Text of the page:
(If that link doesn't work let me know, I tried to type the URL from memory while at work)
posted by EmpressCallipygos at 10:23 AM on October 2, 2018

Best answer:
Bonus question: what's significant, or insignificant, about the Kamchatka Peninsula in the game?
In Risk, armies can be moved, and attacks can be launched, only between adjoining territories. Generally there is no way to move or attack across water. However, there are several places on the board where there are dotted lines which count as making the two territories connected by the lines adjacent. One such line connects Kamchatka and Alaska.

Additionally, players are awarded bonus army recruitment for any complete continent they control, with the number of bonus armies dependent on the relative size and historical power of the continent. North America is a very desirable continent because it is (a) worth a relatively large number of armies, and (b) comparatively easy to defend because access to it can be effectively blocked by fortifying the territories of Alaska, Greenland, and Central America. In this context the Alaska-Kamchatka link is strategically important and the game dynamics tend to cause a historically inaccurate (but sensible within the game) buildup of armies on one or both sides of that link.

As an aside: Risk is actually a pretty terrible strategy board game. Any game can be a good excuse to spend time with friends but if you find yourself not enjoying Risk all that much, don't write off board games in general. By all means give it a shot in order to have fun with your friends but if it doesn't appeal to you, consider that the particular game in question might be part of that and don't conclude that you just don't enjoy gaming.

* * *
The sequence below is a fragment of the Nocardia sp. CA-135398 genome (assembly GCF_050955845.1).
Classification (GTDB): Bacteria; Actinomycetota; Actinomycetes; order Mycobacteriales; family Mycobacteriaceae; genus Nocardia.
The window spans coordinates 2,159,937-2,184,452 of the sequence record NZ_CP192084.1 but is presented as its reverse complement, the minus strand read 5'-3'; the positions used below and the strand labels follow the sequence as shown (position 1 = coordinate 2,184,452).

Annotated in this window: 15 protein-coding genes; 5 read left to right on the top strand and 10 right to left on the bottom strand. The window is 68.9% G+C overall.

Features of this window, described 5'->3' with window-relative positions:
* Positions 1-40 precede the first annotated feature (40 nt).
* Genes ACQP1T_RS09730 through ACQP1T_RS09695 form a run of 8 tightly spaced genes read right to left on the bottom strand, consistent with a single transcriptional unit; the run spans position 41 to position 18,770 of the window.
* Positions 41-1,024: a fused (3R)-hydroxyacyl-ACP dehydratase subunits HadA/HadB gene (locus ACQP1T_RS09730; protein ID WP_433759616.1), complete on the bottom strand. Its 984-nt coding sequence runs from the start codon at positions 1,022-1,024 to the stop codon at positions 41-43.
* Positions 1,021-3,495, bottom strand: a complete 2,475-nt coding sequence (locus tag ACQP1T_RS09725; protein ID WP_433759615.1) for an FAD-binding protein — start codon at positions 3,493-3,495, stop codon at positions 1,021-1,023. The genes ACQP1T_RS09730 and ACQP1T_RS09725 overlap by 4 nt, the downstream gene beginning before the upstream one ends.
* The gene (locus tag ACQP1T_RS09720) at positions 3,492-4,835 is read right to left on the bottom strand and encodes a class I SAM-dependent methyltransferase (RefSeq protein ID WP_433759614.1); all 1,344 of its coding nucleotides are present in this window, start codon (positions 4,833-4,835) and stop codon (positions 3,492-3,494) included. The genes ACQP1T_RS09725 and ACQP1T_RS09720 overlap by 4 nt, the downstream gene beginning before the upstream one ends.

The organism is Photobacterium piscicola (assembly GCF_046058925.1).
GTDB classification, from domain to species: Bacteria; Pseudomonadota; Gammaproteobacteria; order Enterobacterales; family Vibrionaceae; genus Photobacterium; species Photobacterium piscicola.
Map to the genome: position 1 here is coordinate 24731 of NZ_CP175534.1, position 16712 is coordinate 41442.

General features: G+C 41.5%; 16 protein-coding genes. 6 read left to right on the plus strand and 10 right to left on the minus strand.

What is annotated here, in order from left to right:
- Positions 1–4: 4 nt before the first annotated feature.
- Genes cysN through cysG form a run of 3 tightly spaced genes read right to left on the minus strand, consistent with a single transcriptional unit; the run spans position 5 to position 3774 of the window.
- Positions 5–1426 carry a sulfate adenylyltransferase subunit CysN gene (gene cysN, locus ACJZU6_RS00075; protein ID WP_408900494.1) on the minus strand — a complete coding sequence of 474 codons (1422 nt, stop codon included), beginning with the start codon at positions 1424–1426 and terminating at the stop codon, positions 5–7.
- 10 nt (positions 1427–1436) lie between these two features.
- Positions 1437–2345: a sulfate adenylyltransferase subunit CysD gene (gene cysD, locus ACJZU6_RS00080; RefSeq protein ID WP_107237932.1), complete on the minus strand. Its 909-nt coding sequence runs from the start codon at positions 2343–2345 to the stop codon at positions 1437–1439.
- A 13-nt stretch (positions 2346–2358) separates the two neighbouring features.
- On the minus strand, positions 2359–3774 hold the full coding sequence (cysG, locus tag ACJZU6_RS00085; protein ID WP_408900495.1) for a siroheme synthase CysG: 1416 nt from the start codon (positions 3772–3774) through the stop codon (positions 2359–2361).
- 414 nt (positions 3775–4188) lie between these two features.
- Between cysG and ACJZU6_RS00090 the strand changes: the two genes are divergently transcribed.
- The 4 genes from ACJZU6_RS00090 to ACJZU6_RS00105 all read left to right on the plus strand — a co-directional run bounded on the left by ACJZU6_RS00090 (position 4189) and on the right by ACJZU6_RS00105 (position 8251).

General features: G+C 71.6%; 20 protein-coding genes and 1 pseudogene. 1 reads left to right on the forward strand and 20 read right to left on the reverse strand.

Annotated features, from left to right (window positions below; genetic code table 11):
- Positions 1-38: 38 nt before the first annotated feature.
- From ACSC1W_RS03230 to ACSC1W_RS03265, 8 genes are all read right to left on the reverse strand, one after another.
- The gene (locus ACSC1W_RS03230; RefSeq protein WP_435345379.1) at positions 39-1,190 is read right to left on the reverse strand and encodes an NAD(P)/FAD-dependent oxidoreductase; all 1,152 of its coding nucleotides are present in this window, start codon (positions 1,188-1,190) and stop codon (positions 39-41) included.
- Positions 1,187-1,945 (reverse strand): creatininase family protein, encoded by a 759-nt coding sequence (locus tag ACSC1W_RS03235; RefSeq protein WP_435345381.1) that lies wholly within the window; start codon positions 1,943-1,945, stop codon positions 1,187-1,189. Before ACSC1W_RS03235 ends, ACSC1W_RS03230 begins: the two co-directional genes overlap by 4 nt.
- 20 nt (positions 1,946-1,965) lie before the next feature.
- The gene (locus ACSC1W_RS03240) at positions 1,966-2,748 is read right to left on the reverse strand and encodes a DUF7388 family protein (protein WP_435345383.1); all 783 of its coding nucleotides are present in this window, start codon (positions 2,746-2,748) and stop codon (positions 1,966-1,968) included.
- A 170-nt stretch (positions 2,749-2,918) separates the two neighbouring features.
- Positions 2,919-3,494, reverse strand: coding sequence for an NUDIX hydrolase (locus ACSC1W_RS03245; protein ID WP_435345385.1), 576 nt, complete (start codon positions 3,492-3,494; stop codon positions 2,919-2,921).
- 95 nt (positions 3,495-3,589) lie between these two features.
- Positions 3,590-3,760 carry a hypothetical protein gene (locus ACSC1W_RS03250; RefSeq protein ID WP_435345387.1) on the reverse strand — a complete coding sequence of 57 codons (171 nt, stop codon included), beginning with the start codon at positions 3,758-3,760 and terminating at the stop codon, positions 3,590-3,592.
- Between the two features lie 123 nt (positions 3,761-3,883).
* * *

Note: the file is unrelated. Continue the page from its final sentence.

posted by Nerd of the North at 10:31 AM on October 2, 2018 [13 favorites]

Kamchatka is the northeastern-most part of Russia.

Risk gives bonus armies for anyone who keeping control of an entire continent. North America and Asia provide the largest number of bonus armies, and the Alaska-Kamchatka border is the only direct route from North America to Asia.

(On preview, wow, that one's much better.)
posted by box at 10:33 AM on October 2, 2018 [2 favorites]

One thing I would caution is to make sure they are taking about the original version of Risk. There are newer versions of Risk out there (such as Risk Legacy) which they may be playing instead. The game itself is pretty simple to understand, so it might be sufficient for you to watch a how-to-play video or read the rules.
posted by EatenByAGrue at 10:33 AM on October 2, 2018

I've enjoyed multiple versions of Lux Deluxe, which allows you to not only play their copy of the original Risk board, but lots of variants as well. The AI is really good, so you can keep yourself constantly challenged.